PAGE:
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Friday 8 December 2023 Dublin: 9°C

Nursing home owner describes 'heartbreak' of telling families they cannot visit residents who are dying

She said there have been a total of 13 confirmed positive cases in her facility and seven residents with Covid-19 have died.

THE OWNER OF A nursing home in Meath, where seven people with Covid-19 have died, has said it has been “heartbreaking” telling families they can not be with their loved ones in their final moments.

Lucy Flynn, of the Milbury Nursing Home in Navan, told RTÉ’s Claire Byrne Live last night that there have been 13 confirmed cases of the disease at her facility. She said her requests to have everyone living and working there tested for the coronavirus had been denied up until the weekend.

Flynn said one of the most difficult aspects of the outbreak has been the restrictions on visitors, even for those who are dying.

“When our residents are at end of life stage, most of them have decided – because we have an advanced care plan in place – that they did not want to be transferred so the decision had been by the resident to stay with us in the nursing home,” she said.

She said her staff are very well trained and competent to care for residents at this particular stage of their life

“It was heartbreaking telling the families that they could not come into the nursing home and be with their loved ones, particularly at the very end stage.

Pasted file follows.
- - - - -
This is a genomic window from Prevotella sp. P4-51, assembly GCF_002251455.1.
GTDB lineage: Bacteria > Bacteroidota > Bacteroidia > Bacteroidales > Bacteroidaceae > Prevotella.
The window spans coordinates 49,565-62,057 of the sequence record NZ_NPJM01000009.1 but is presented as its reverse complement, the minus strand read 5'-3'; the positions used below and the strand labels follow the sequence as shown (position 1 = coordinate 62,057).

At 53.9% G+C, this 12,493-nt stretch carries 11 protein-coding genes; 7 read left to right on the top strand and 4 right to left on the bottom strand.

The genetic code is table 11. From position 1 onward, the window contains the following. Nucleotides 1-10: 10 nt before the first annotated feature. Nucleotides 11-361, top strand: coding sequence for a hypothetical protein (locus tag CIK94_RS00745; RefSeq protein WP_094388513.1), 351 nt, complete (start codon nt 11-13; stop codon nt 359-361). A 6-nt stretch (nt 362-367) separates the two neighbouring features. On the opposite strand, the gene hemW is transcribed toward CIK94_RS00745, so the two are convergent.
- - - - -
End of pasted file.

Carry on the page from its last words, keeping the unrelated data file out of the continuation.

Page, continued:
The residents’ families come to the windows, they telephone, they WhatsApp, there are video calls but it’s not the same as the human touch, sitting beside the bed, holding your mum or your dad’s hand for the final time. And this is truly heartbreaking.

“The families are very happy that we are there because for the resident the nursing home is their home – many of my residents have been with me a long time, say three or four years,” she said.

“They know us very well, they know the layout of the nursing home, they know the staff – they have their favourites – and that was reassuring for the families that at least some familiar faces were there to be with the resident with their loved one at the end.”

Flynn said after the first confirmed case in her nursing home in early March, 15 of her staff were advised to self isolate and a further 25 have left due to the “fear factor” around the disease.

There are coronavirus cases in around 30% of all nursing homes (around 200 centres), and half of all Covid-19 related deaths have been in nursing-home settings.

Speaking yesterday evening, Chief Medical Officer Dr Tony Holohan said it would not have made sense to have a strategy to prevent outbreaks of Covid-19 in nursing homes entirely.

“This is a very transmissible virus,” he said. “It’s more transmissible than the flu. It’s not realistic for us to think that we could keep this entirely out of nursing homes when we consider that fact.”

“And when we consider the fact that the populations in those setting is [older] and in which infection prevention controls is a challenge – it’s easier to transmit infection in these institutions that won’t be in the population in general – to build a strategy around preventing transmission of this infection into nursing homes and other environments, would not be realistic. It wouldn’t make sense.”

He said that efforts would be focused instead on preventing the spread from one person to another into nursing homes, or within a nursing home.

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